Her Anti-Aircraft Guns

Lorna Scott Fox

  • Why This World: A Biography of Clarice Lispector by Benjamin Moser
    Haus, 479 pp, £20.00, September 2009, ISBN 978 1 906598 42 6
  • The Apple in the Dark by Clarice Lispector, translated by Gregory Rabassa
    Haus, 445 pp, £12.99, September 2009, ISBN 978 1 906598 45 7

‘You killed my character!’ Clarice Lispector said angrily to the nurse who stopped her from marching out of hospital the day before she died of ovarian cancer, aged 57, in 1977. The Brazilian writer and her characters had always been close, and it seems that self and creation had finally merged in her mind. Others had already made the connection. After she left her husband in 1959, he poured out his regrets to her in a letter that addressed her as both of the women in her first novel – the untamed, amoral Joana and the placid, domestic Lídia – while casting himself as the dumb man in between: ‘I rejected Joana because her world frightened me, instead of reaching out to her. I accepted, too much, the role of Otávio … Forgive me, my darling, for … not knowing how to convince Joana that she and Lídia were, and are, the same person in Clarice.’ That novel, Near to the Wild Heart, had shocked Brazil’s timid literary world in 1943. It wasn’t so much the classic dichotomy of freedom v. social bondage, here figured as freedom v. marriage, as the ecstatic modernity and vitality of Lispector’s writing that impressed and appalled her contemporaries.

Whatever I say shall resound fatal and entire! … always molten, because then I shall live, only then shall I live more fully than in childhood, I shall be as brutal and misshapen as a stone, I shall be light and vague as something felt and not understood, I shall surpass myself in waves, ah, God, and may everything come and fall upon me.

This is Joana’s voice. As her husband recognised, Lispector was 90 per cent Joana. The pity was that time and place, and her own diffidence, caused her to live more like a slightly petulant Lídia, even after their separation. By the end of Benjamin Moser’s biography, one feels that the intensity of the annihilation and rebirth traced in her novels and stories was matched in her life only when, in middle age, she was badly burned in a fire caused by smoking in bed. ‘I vaguely felt that, while I suffered physically in such an unendurable way, that would be proof of living to the maximum,’ she wrote. But she was never, by her own account, to live ‘more fully than in childhood’.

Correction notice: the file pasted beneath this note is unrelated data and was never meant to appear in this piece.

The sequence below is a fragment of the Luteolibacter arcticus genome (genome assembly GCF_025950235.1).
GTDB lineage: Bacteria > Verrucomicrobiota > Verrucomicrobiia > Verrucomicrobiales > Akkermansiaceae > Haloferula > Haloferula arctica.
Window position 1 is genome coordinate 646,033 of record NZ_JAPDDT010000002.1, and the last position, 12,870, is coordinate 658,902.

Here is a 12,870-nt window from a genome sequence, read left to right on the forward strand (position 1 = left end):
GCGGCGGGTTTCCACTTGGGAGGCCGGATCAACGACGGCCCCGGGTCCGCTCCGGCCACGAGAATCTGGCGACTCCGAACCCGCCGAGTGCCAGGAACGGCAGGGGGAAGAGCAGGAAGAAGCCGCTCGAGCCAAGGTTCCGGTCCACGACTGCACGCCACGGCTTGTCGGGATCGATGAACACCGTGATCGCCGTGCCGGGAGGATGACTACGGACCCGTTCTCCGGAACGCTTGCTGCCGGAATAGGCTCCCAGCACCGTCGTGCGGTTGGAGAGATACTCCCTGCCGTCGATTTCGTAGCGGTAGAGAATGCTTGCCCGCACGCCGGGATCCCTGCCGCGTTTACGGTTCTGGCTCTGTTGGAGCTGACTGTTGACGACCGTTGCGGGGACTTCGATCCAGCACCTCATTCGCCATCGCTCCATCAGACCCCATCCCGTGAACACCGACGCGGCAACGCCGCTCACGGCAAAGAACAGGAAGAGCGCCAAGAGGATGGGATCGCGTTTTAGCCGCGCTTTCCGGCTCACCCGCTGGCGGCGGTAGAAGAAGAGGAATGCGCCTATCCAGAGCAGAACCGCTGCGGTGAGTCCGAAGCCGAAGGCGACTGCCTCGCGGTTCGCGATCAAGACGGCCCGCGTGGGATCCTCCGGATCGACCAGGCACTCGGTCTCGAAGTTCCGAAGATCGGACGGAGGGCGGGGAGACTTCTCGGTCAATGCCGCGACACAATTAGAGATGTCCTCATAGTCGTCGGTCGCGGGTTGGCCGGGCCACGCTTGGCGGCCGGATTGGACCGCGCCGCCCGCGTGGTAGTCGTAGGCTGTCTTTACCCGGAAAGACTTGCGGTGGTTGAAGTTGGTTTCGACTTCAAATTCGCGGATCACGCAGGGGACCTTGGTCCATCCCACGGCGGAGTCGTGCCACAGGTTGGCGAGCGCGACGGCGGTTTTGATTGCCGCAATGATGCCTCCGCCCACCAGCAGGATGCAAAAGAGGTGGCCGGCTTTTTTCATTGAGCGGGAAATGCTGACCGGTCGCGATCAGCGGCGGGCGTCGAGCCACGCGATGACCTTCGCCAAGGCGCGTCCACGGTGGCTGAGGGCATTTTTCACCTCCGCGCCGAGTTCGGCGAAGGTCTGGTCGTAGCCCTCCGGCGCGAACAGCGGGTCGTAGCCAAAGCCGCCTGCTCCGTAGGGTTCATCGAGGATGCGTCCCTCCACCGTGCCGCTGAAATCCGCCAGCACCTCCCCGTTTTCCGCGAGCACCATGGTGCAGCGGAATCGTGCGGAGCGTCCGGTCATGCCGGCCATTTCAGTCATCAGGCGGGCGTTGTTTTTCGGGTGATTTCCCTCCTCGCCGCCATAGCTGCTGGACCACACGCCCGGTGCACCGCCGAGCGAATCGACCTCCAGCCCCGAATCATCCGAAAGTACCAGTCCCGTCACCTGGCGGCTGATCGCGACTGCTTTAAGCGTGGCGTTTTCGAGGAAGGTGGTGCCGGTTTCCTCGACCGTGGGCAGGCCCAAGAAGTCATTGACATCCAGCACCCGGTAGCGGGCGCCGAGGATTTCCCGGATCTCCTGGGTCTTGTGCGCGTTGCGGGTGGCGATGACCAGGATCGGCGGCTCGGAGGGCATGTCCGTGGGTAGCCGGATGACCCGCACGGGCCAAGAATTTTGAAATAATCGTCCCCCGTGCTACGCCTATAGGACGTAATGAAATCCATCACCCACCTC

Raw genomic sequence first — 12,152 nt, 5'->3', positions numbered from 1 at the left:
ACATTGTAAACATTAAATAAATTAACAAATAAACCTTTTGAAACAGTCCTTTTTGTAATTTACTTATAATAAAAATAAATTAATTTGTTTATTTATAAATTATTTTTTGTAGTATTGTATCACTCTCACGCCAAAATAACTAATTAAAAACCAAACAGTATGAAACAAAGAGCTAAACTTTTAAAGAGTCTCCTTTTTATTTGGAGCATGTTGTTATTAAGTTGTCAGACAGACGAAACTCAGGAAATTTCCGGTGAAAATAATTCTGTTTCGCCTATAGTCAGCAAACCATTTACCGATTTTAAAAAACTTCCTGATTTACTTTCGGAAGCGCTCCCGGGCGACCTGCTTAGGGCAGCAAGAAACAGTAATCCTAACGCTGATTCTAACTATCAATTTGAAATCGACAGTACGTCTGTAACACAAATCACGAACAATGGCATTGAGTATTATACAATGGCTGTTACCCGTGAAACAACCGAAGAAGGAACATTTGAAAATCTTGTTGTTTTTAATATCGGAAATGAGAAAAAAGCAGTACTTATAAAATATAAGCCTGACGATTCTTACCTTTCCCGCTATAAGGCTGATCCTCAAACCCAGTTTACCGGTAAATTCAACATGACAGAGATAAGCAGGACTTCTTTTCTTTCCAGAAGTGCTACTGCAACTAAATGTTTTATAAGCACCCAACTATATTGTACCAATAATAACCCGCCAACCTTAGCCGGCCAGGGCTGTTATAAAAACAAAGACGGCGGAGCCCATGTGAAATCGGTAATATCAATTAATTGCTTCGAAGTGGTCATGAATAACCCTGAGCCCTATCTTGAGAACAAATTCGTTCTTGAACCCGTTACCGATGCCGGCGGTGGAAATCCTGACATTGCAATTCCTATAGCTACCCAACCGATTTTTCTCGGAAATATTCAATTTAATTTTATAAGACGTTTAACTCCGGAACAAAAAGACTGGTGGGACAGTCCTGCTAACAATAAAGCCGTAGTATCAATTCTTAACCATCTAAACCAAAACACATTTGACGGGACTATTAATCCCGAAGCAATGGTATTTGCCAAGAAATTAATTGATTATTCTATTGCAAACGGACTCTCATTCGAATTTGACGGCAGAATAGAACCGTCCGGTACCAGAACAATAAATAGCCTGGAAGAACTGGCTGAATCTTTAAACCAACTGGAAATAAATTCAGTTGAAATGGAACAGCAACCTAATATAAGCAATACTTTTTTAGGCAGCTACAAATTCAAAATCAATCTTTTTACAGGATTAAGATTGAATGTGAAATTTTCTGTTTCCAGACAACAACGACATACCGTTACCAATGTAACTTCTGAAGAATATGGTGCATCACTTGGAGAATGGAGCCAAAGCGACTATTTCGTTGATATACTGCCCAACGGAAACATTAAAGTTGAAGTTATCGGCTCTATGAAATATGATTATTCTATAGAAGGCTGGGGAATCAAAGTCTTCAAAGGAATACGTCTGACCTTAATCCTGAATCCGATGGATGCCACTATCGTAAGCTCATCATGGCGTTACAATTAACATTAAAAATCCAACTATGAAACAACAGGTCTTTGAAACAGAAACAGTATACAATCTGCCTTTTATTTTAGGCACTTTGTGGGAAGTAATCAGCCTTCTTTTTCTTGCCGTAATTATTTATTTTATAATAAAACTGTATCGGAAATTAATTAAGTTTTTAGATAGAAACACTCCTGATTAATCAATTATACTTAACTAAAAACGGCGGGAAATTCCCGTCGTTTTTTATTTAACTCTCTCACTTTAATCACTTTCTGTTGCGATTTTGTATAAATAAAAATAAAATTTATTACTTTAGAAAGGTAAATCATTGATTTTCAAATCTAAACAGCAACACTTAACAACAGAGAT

Moser’s fascinating and intricate biography tries to wrest Lispector from feminists like Hélène Cixous (who celebrated her plotless, fluid, subjective allegories as a model of ‘écriture féminine’). According to Moser, the destiny of Chaya Pinkhasovna Lispector, born in Chechelnik, western Ukraine in 1920, was inscribed in the circumstances of her birth. Her mother, who had two daughters already, contracted syphilis after being raped by Russian soldiers at the height of the pogroms; Clarice was conceived in the belief that pregnancy would act as a cure. ‘Except I didn’t cure my mother. And to this day that guilt weighs on me.’ Ten years later the child tried, consciously now, to save her mother by writing little plays and stories which she hoped would have a healing magic. And for the rest of her life she continued to write ‘as if to save somebody’s life. Probably my own’, as she wrote shortly before her death. There are many images of resuscitation in her work, as if death happened only in dreams. Determined to play down the Cixousian reading, Moser sees all the sacrificed women in Lispector’s books merely as versions of the Mother, rather than representatives of women more generally. Even the hens which are the protagonists of several stories are seen as mother figures.

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